A solid expansion to an already excellent First Person Shooter.

User Rating: 8.8 | Half-Life 2: Episode One PC
Half Life 2: Episode One starts you off directly after the ending to Half Life 2. You learn how you escape the explosion of the Combine Citadel and how Alyx and you are rescued. As you are pried from the rubble (after being teleported) you get to see the amazing HDR lighting take place on Alyx's mechanical friend, DØG. The blissfully wonderful lighting is one of the key elements that make this game look fantastic. However, you can really only see this wonderous effect if you have the PC and hardware to run it on. Although the graphical requirements are a bit steep for you to enjoy 'all' the eye-candy', you can still see the creative and unique facial expressions on various characters that Valve has created for us. It's the characters in this expansion that drive the immersive, yet saddening, short game.

Gameplay is still tried-and-true Half Life 2 and nothing much changes except for the dynamic duo system where you have a buddy with you at all times covering your back; it's a system that works and would've been nice to see in Half Life 2. Physics also play a large role in this expansion, basically in the sense that the already heavily modified Source Engine has been slightly tweaked to make up for new additions in physics seen here. Such is the case when you must stack wood to make a walkable plank, or to weigh down a broken pipe so you can cross; it's context like this that can keep a game fresh and memorable.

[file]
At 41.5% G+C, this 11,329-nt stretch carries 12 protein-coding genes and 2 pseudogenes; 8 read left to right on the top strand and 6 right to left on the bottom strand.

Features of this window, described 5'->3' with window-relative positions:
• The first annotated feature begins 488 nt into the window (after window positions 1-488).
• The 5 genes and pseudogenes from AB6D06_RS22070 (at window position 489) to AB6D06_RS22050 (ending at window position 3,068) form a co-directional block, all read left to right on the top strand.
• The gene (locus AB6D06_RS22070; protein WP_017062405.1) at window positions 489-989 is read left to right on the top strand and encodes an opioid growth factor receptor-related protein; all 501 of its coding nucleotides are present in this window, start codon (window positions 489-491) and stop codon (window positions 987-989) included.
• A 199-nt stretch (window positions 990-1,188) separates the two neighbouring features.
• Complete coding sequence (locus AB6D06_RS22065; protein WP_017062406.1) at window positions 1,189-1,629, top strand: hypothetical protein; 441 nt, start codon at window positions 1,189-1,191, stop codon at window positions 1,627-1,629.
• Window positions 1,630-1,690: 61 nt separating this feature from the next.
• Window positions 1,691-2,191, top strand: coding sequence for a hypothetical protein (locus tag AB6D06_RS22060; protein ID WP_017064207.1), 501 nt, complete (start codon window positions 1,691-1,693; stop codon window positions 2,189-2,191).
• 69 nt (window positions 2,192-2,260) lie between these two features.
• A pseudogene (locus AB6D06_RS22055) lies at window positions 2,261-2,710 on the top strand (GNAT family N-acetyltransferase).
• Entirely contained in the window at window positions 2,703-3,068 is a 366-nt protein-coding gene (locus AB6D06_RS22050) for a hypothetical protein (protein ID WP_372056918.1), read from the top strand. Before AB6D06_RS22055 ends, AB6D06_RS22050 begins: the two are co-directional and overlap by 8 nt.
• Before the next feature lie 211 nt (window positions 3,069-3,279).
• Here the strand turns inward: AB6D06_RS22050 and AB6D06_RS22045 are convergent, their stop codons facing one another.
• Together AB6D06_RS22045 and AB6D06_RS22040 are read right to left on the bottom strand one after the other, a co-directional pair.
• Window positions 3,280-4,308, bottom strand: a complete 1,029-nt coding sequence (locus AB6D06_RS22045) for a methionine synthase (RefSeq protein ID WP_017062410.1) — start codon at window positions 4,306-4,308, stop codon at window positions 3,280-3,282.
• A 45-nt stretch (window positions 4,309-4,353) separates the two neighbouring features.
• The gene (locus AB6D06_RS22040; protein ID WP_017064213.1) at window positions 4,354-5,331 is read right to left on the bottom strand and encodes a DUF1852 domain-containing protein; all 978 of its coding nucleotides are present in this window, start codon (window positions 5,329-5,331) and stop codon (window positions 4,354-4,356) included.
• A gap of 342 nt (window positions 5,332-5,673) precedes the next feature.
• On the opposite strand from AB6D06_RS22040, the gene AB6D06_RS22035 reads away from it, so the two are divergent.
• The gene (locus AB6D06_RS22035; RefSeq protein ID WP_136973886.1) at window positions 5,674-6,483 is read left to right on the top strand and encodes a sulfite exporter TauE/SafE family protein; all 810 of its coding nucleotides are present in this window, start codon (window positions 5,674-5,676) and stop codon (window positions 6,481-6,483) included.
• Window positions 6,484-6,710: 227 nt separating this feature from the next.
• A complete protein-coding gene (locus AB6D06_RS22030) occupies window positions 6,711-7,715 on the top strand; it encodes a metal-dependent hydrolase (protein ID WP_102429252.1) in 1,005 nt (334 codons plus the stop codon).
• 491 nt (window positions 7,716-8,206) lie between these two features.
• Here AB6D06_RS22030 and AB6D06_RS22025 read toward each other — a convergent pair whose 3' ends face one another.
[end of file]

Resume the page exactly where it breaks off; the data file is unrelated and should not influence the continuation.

Sound also plays a big role in here too; you can hear Combine troops telling eachother: "Man down, man down!", "Grenade! Displace!", things like that can add a different realm into your gameplay experience that you see only in games like F.E.A.R., Call of Duty, and Rainbow Six. The musical score is also something to behold, but it also get's repetitive in its same sing-song notes and instruments.

A few other things that can seperate this game from the rest of the pack is the induction of the commentary system, with this the gamer can peer into the eyes of the developer and listen/watch on what went on to make a particular scene, model a specific object or just plain ol' ramble about what Randy drank while giving specular mesh highlights on the Combine biped. While it certainly is inventive, the specific talks can become boring and unthoughtful to the regular, un-tech-savvy user; the layman.

All in all, the game can be tedious at times with it's delectable puzzles, it can also be considered to be one of the best, short expansion packs to date on any console, PC or otherwise.

If there is one respite it's that there will be 2 more sequels added into the mix.